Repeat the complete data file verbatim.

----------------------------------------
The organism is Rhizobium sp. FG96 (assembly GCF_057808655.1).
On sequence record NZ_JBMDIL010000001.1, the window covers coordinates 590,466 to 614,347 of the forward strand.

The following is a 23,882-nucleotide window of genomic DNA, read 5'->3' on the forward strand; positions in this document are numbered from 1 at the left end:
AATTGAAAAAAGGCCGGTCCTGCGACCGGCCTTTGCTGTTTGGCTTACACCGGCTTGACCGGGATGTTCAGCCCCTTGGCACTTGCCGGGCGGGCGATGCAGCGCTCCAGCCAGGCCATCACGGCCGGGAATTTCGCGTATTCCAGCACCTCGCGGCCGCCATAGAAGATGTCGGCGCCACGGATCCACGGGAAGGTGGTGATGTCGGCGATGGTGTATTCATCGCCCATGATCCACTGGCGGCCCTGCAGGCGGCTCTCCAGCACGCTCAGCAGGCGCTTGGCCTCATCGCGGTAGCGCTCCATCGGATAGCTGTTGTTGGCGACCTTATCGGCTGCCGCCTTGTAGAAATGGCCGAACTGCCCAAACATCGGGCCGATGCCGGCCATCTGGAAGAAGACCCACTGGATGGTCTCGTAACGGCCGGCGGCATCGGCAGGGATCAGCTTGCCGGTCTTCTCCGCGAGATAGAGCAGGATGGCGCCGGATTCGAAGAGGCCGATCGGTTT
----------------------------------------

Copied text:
The organism is Rhizobium sp. FG96 (assembly GCF_057808655.1).
On sequence record NZ_JBMDIL010000001.1, the window covers coordinates 590,466 to 614,347 of the forward strand.

The following is a 23,882-nucleotide window of genomic DNA, read 5'->3' on the forward strand; positions in this document are numbered from 1 at the left end:
AATTGAAAAAAGGCCGGTCCTGCGACCGGCCTTTGCTGTTTGGCTTACACCGGCTTGACCGGGATGTTCAGCCCCTTGGCACTTGCCGGGCGGGCGATGCAGCGCTCCAGCCAGGCCATCACGGCCGGGAATTTCGCGTATTCCAGCACCTCGCGGCCGCCATAGAAGATGTCGGCGCCACGGATCCACGGGAAGGTGGTGATGTCGGCGATGGTGTATTCATCGCCCATGATCCACTGGCGGCCCTGCAGGCGGCTCTCCAGCACGCTCAGCAGGCGCTTGGCCTCATCGCGGTAGCGCTCCATCGGATAGCTGTTGTTGGCGACCTTATCGGCTGCCGCCTTGTAGAAATGGCCGAACTGCCCAAACATCGGGCCGATGCCGGCCATCTGGAAGAAGACCCACTGGATGGTCTCGTAACGGCCGGCGGCATCGGCAGGGATCAGCTTGCCGGTCTTCTCCGCGAGATAGAGCAGGATGGCGCCGGATTCGAAGAGGCCGATCGGTTT